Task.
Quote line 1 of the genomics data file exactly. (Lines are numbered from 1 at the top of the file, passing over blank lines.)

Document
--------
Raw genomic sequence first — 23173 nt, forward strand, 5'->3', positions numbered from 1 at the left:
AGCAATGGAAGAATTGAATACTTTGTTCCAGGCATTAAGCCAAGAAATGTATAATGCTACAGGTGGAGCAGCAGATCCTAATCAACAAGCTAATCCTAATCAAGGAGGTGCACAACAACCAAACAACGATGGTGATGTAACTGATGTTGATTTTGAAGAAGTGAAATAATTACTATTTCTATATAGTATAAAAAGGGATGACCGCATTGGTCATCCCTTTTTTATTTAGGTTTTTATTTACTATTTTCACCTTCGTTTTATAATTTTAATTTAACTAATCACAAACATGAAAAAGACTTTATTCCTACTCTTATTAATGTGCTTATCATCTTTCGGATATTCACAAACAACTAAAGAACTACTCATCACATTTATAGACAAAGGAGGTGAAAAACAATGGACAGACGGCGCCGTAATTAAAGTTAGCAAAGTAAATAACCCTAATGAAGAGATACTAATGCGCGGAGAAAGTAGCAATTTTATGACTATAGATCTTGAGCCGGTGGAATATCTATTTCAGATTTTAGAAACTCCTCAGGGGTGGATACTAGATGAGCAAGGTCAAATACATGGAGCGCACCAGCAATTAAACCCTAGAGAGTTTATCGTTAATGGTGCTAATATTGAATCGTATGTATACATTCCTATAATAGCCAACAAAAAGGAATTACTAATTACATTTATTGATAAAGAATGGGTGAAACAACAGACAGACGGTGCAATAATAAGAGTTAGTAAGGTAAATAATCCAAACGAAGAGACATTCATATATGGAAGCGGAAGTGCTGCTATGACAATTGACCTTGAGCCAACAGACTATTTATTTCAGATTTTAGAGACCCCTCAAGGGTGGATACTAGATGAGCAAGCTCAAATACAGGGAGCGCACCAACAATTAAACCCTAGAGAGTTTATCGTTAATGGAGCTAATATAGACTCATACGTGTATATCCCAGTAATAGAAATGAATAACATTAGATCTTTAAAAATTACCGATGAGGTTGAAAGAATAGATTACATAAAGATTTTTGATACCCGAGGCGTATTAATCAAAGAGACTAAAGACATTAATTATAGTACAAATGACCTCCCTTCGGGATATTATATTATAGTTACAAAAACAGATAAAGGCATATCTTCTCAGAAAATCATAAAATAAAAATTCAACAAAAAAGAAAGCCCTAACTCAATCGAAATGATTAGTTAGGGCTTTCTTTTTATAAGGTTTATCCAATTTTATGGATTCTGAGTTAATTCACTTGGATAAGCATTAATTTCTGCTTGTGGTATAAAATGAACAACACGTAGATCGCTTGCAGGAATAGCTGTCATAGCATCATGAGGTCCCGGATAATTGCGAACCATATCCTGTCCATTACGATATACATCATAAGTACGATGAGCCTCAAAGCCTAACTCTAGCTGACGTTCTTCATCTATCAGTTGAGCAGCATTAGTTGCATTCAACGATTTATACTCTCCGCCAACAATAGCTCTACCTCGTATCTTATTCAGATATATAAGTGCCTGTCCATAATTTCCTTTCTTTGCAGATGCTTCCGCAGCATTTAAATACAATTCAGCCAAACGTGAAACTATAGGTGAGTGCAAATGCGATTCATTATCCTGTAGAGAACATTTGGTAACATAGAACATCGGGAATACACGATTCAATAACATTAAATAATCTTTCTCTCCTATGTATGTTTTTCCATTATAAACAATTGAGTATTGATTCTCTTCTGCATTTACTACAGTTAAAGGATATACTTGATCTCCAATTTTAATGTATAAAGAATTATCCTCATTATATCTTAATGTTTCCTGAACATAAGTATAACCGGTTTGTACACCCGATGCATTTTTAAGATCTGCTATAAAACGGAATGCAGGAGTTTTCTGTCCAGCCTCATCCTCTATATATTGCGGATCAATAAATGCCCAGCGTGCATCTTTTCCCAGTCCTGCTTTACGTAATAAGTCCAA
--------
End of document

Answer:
Raw genomic sequence first — 23173 nt, forward strand, 5'->3', positions numbered from 1 at the left: